I have recd. fellow Citizens your address, approving my Objection to the Bill contain[in]g a grant of public land, to the Baptist Church at Salem Meeting House Missippi Terry. Having always regarded the practical distinction between Religion & Civil Govt as essential to the purity of both, and as guaranteed by the Constn: of the U.S. I could not have otherwise discharged my duty on the occasion which presented itself. Among the various religious Societies in our Country, none have been more vigilant or constant in maintain[in]g that distinction, than the Society of which you make a part, and it is an honourable proof of your sincerity & integrity, that you are as ready to do so, in a case favoring the interest of your brethren, as in other cases. It is but just, at the same time, to the Baptist Church at Salem Meeting House, to remark that their application to the Natl. Legislature does not appear to have contemplated a grant of the Land in question, but on terms that might be equitable to the public as well as to themselves. Accept my friendly respects”


            Now remember,this is twenty plus years after the Constitution was written.Most of the Founders had moved on and most of the member of Congress had nothing to do with the Framing,but yet they upheld Madisons vetoes.So you have to ask yourself did the previous Houses of Congress and presidents don’t understand what they had wrote or is is that christian nationalists of the present day don’t understand it?

            But let’s get back to Jefferson’s Letter to the Danbury Baptists and how it relates to the laws of this land.

            Jefferson in his letter was not taking about the government controlling religion but rather religion controlling government.The Baptist of Danbury saw this first hand in Connecticut which was controlled by the Congregationalist Church.They wanted religion out of government so they could practice freely their religion without the Congregationalists or the state restricting them.They had no desire to go to a church on Sunday just to have a preacher sign their attendence papers and they didn’t want to play taxes (a tithe in all but name) to a church they didn’t belong to.His letter is about getting religion out of government.Unless you buy what David Barton is selling,but he is lying.

            Danbury Baptist Letter to Jefferson


            Which brings us to 1878.The mormons challenged the Federal government’s law that banned the evil and dirty practice of slavery otherwise known as polygamy.The Morrill Anti-Bigamy Act banned polygamy and when a mormon known as George Reynolds was arrested for polygamy he sued the Federal government for violating his religious rights.He lost his case badly,only one Justice sided with him.Chief Justice Morrison Waite writing the majority opinion stated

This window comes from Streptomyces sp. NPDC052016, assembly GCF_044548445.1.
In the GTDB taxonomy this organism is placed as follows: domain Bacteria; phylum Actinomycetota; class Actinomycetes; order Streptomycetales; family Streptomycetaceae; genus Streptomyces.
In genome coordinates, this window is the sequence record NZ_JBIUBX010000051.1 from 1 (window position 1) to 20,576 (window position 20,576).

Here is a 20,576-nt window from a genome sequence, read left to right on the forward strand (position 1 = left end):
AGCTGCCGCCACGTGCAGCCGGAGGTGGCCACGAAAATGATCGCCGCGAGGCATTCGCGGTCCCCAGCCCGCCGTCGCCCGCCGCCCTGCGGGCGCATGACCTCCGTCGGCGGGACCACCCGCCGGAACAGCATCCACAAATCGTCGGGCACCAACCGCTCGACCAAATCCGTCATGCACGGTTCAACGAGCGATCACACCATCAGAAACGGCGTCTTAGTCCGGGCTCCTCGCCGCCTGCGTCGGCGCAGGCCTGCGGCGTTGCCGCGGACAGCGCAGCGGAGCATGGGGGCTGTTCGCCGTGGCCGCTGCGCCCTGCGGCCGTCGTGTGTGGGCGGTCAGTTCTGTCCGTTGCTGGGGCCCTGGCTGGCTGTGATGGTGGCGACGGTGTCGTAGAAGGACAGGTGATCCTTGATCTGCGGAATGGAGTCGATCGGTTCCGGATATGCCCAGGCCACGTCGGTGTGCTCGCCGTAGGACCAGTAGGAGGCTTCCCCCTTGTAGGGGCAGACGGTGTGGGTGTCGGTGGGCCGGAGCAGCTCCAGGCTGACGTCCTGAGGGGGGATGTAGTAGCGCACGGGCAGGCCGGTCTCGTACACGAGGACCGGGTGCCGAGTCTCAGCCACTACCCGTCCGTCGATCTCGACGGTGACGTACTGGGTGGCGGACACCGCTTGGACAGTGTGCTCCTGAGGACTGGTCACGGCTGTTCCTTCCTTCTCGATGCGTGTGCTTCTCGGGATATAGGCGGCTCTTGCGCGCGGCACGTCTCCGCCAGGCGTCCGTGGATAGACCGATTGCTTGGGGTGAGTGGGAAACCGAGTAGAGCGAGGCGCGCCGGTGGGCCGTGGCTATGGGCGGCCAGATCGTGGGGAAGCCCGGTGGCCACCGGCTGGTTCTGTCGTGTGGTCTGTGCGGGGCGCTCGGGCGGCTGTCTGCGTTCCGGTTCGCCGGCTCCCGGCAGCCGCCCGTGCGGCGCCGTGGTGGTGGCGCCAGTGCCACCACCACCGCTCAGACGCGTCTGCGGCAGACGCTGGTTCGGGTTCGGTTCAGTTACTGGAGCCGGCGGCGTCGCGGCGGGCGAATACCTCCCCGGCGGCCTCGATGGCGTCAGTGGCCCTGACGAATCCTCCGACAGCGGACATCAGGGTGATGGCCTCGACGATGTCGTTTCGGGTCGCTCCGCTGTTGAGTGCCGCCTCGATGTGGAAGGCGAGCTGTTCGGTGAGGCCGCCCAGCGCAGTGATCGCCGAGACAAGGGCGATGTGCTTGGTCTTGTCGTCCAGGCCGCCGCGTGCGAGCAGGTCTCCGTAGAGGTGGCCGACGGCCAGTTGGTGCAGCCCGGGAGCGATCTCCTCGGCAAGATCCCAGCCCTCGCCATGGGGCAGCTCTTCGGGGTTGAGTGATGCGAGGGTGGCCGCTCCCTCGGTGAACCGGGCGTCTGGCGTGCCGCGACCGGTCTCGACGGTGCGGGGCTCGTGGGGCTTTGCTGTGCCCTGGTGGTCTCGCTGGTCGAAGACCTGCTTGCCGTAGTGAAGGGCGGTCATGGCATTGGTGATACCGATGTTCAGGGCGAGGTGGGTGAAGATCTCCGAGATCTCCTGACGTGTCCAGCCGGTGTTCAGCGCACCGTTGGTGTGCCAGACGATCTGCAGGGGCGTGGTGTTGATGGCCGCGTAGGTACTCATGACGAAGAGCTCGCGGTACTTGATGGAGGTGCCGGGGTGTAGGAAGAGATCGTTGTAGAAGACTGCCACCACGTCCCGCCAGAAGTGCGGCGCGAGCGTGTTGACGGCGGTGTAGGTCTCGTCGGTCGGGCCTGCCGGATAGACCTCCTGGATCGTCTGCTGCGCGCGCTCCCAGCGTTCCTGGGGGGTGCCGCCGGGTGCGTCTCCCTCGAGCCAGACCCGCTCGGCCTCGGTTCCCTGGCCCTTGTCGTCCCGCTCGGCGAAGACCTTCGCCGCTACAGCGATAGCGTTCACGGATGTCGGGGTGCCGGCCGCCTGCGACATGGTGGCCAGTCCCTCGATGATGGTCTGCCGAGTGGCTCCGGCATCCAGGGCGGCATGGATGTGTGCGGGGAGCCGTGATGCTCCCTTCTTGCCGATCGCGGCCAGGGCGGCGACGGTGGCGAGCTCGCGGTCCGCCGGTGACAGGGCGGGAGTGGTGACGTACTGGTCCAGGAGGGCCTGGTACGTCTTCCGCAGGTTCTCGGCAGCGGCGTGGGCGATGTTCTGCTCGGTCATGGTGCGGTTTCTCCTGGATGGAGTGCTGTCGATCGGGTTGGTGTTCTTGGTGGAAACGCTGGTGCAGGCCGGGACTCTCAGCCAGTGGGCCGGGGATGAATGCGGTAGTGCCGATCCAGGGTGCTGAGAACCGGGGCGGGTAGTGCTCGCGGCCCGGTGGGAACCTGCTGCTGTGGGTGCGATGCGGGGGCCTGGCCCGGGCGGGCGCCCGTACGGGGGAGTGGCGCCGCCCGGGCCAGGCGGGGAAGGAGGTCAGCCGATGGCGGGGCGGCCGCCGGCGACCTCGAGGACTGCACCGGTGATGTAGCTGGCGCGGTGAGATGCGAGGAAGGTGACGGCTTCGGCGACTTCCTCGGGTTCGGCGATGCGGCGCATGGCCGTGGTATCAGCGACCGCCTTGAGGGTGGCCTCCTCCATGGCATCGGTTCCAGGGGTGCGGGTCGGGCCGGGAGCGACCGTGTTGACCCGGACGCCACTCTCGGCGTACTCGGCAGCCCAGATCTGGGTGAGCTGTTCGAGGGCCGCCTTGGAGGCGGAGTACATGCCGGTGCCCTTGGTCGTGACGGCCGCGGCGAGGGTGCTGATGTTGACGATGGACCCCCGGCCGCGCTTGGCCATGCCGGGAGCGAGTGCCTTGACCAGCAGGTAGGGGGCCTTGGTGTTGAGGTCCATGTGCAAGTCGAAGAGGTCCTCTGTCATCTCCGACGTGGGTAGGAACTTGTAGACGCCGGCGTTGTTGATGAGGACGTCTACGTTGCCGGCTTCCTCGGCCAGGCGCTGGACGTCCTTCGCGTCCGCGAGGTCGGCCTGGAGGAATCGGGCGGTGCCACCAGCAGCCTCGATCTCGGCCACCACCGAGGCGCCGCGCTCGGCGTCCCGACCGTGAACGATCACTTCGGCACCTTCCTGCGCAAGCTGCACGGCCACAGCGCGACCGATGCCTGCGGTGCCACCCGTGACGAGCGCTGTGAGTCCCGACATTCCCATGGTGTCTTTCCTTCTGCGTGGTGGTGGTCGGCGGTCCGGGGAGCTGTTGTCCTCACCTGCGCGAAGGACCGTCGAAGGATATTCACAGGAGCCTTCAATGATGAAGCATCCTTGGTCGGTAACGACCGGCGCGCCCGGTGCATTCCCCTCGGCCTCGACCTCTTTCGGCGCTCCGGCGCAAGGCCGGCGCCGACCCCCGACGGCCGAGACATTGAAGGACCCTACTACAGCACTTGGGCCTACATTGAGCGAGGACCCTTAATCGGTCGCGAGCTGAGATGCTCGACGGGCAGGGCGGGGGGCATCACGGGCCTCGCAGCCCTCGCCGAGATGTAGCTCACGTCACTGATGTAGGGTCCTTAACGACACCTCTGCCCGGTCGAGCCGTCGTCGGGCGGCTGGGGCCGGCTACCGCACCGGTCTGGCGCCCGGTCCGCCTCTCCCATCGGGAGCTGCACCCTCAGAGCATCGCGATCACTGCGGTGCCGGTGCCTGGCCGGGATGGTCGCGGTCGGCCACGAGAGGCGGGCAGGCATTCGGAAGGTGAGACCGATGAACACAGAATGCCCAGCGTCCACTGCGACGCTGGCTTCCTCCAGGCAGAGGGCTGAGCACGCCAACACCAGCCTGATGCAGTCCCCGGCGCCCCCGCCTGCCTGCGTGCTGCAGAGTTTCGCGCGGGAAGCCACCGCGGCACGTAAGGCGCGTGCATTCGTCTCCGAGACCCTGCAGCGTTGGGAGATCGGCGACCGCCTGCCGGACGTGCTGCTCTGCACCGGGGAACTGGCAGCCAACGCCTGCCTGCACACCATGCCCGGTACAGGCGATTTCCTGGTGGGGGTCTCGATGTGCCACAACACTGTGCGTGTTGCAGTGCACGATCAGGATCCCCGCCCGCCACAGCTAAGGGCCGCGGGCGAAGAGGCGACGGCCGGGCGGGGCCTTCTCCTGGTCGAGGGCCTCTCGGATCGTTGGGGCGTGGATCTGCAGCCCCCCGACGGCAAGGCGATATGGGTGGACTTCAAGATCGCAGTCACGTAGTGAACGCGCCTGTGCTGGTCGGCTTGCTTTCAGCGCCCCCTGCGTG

“Upon this charge and refusal to charge the question is raised, whether religious belief can be accepted as a justification of an overt act made criminal by the law of the land. The inquiry is not as to the power of Congress to prescribe criminal laws for the Territories, but as to the guilt of one who knowingly violates a law which has been properly enacted, if he entertains a religious belief that the law is wrong.

            Congress cannot pass a law for the government of the Territories which shall prohibit the free exercise of religion. The first amendment to the Constitution expressly forbids such legislation. Religious freedom is guaranteed everywhere throughout the United States, so far as congressional interference is concerned. The question to be determined is, whether the law now under consideration comes within this prohibition.

            The word “religion” is not defined in the Constitution. We must go elsewhere, therefore, to ascertain its meaning, and nowhere more appropriately, we think, than to the history of the times in the midst of which the provision was adopted. The precise point of the inquiry is, what is the religious freedom which has been guaranteed….

            Before the adoption of the Constitution, attempts were made in some of the colonies and States to legislate not only in respect to the establishment of religion, but in respect to its doctrines and precepts as well. The people were taxed, against their will, for the support of religion, and sometimes for the support of particular sects to whose tenets they could not and did not subscribe. Punishments were prescribed for a failure to attend upon public worship, and sometimes for entertaining heretical opinions.

            This brought out a determined opposition. Amongst others, Mr. Madison prepared a “Memorial and Remonstrance,” which was widely circulated and signed, and in which he demonstrated “that religion, or the duty we owe the Creator,” was not within the cognizance of civil government. At the next session the proposed bill was not only defeated, but another, “for establishing religious freedom,” drafted by Mr. Jefferson, was passed. In the preamble of this act religious freedom is defined; and after a recital “that to suffer the civil magistrate to intrude his powers into the field of opinion, and to restrain the profession or propagation of principles on supposition of their ill tendency, is a dangerous fallacy which at once destroys all religious liberty,” it is declared “that it is time enough for the rightful purposes of civil government for its officers to interfere when principles break out into overt acts against peace and good order.” In these two sentences is found the true distinetion between what properly belongs to the church and what to the State…..